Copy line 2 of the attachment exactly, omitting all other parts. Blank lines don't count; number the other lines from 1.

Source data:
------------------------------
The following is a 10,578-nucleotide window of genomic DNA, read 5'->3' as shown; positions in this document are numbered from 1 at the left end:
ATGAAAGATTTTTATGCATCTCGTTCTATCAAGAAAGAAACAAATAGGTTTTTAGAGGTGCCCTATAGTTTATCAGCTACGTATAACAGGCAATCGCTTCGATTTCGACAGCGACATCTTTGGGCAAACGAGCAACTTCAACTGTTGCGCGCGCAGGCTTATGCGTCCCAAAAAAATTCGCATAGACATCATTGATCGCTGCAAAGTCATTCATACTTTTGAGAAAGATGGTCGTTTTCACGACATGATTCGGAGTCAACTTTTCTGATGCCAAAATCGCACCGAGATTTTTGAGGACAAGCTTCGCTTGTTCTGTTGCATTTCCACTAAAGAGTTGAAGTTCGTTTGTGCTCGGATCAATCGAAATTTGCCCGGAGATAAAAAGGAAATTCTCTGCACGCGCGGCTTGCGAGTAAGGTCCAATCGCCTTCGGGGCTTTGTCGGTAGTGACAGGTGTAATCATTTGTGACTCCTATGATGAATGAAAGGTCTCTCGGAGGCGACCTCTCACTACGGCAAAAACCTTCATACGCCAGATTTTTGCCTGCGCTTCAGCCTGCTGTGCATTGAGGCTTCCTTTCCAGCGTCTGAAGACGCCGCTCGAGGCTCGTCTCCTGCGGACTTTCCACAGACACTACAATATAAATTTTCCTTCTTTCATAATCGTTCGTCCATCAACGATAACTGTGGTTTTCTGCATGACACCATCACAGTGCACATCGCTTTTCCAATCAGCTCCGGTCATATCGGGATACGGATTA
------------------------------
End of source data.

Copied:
ATGAAAGATTTTTATGCATCTCGTTCTATCAAGAAAGAAACAAATAGGTTTTTAGAGGTGCCCTATAGTTTATCAGCTACGTATAACAGGCAATCGCTTCGATTTCGACAGCGACATCTTTGGGCAAACGAGCAACTTCAACTGTTGCGCGCGCAGGCTTATGCGTCCCAAAAAAATTCGCATAGACATCATTGATCGCTGCAAAGTCATTCATACTTTTGAGAAAGATGGTCGTTTTCACGACATGATTCGGAGTCAACTTTTCTGATGCCAAAATCGCACCGAGATTTTTGAGGACAAGCTTCGCTTGTTCTGTTGCATTTCCACTAAAGAGTTGAAGTTCGTTTGTGCTCGGATCAATCGAAATTTGCCCGGAGATAAAAAGGAAATTCTCTGCACGCGCGGCTTGCGAGTAAGGTCCAATCGCCTTCGGGGCTTTGTCGGTAGTGACAGGTGTAATCATTTGTGACTCCTATGATGAATGAAAGGTCTCTCGGAGGCGACCTCTCACTACGGCAAAAACCTTCATACGCCAGATTTTTGCCTGCGCTTCAGCCTGCTGTGCATTGAGGCTTCCTTTCCAGCGTCTGAAGACGCCGCTCGAGGCTCGTCTCCTGCGGACTTTCCACAGACACTACAATATAAATTTTCCTTCTTTCATAATCGTTCGTCCATCAACGATAACTGTGGTTTTCTGCATGACACCATCACAGTGCACATCGCTTTTCCAATCAGCTCCGGTCATATCGGGATACGGATTA